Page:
I appreciate all the information, I have a better understanding now and I am not in a big rush to get one since winter has pretty much ended here.

No, I didn’t get the animas, it is out of my price range and he wouldn’t budge on the price. Looked like a great kayak though! Thats primarily what I am looking for at these, a WW kayak and paddle! I did roll sessions in a Jackson Hero and liked it.

Neo neck
You do understand the neoprene neck will mean it’s a semi-dry suit, not a drysuit, correct? In order for it to be a drysuit you need the latex neck gasket.

my take
If it is a used dry suit, checkout gaskets and such carefully. And make sure you stick your head into the head gasket and wrists into the wrist gaskets. Feeling a bit tight is fine (if too tight, you can trim), but loose is bad.

I think the integrated booties are much better than ankle gaskets.

Others don’t seem to like, but I love having the relief zip.

I have one with neo neck gasket and one with latex. I use both. If less chance of swimming, the neo is a lot more comfy. If likely to swim (like when surfing), then latex.

I second the talk of researching prices so you have ballpark for new, so you can figure out if the used price is decent.

For creeks
I have both a gortex dry suit and dry pants and dry top. For creek running were the creek is generally not deep enough to even swim I just were dry pants and if cold enough a dry top with it. The dry suit comes out when out on one of the Great Lakes were swimming is possible.

On creeks you can always just pull to shore to dry off any water that might get through the dry pants dry top connection. I tried swimming in my dry top dry pants combo and it did start to leak right away BUT not huge leak.So if your not wading in water over the drypants that setup would work ok too. I have the Kokatat drypants with the built in sock like a drysuit would have. I hate wet feet.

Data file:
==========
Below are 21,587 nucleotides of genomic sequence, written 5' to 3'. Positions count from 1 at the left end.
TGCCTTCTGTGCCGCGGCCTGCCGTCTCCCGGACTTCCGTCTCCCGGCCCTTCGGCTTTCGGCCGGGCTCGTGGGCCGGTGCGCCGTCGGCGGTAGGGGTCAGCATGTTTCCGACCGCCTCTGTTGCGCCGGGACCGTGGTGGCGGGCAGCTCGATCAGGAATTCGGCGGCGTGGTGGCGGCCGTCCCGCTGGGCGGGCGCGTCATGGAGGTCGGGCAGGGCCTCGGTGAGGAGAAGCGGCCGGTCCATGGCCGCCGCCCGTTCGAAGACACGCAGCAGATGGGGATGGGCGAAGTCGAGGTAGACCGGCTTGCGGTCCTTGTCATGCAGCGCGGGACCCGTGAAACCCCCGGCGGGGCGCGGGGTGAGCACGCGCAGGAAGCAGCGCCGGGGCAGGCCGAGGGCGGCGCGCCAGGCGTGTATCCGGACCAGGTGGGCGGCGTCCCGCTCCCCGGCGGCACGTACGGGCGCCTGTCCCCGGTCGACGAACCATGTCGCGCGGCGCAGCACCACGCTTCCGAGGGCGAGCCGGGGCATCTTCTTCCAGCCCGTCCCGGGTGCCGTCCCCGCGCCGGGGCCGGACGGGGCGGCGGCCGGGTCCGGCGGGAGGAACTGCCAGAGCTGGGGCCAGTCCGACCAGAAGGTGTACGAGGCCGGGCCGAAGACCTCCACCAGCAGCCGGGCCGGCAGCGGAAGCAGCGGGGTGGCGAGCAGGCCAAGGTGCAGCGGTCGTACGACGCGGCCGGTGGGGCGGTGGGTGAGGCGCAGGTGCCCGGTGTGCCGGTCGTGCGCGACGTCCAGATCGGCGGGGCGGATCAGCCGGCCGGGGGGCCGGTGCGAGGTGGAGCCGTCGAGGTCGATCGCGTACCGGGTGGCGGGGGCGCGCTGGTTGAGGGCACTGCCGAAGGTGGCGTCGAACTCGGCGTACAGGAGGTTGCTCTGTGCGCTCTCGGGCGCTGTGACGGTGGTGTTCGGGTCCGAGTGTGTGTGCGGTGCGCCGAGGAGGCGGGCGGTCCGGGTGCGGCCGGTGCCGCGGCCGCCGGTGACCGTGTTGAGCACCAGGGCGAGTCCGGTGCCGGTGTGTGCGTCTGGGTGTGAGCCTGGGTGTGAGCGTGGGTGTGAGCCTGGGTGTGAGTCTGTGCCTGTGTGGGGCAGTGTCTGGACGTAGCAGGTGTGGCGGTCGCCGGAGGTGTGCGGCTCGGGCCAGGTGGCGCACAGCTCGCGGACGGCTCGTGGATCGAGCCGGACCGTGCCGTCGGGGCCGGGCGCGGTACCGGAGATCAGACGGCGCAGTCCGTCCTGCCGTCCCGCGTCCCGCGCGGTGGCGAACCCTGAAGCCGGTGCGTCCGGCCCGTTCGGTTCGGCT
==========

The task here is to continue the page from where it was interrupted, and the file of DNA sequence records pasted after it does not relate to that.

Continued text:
really good point here
Good point about inspecting the drysuit’s condition thoroughly.

modifications can be made
If you find a great deal on a suit that is basically the right size and style but doesn’t have feet or has the neck gasket you don’t like, you can get those replaced or added by Kokatat or their licensed repair dealers. I got my Kokatat GFER Goretex drysuit (worth over $900) for $400 through an ad here on Pnet from the original owner who had used it twice and torn the latex neck gasket. Only cost about $60 to have it replaced. It doesn’t have booties but I plan to add them myself eventually, another add on option that the factory offers.

Yep, I understand it would be semi dry, but I don’t plan on having water near my head unless something really goes wrong and at that point a semi-dry suit will get me to shore or back in my kayak.

We’ll see what happens and what I can find, I won’t shut my eyes on latex neck but it won’t be my focus. Never know what the future holds.


Water near your head.
You’re gonna have water near your head (and more importantly over it) A LOT if you plan to paddle a kayak in WW, especially if you keep paddling with those guys in the RV and NW chapters. Is there some reason you prefer the neoprene neck (latex allergy for example)? If not, go ahead and get a drysuit. You’ll be glad you did.

Cold Temps
I don’t plan to be doing any WW in cold temperatures.

LOL that’s what I said two years ago.
If you limit your WW paddling to warm weather you won’t be paddling much WW in or around the Natural State. And, warm air doesn’t necessarily mean warm water. Just a sayin’…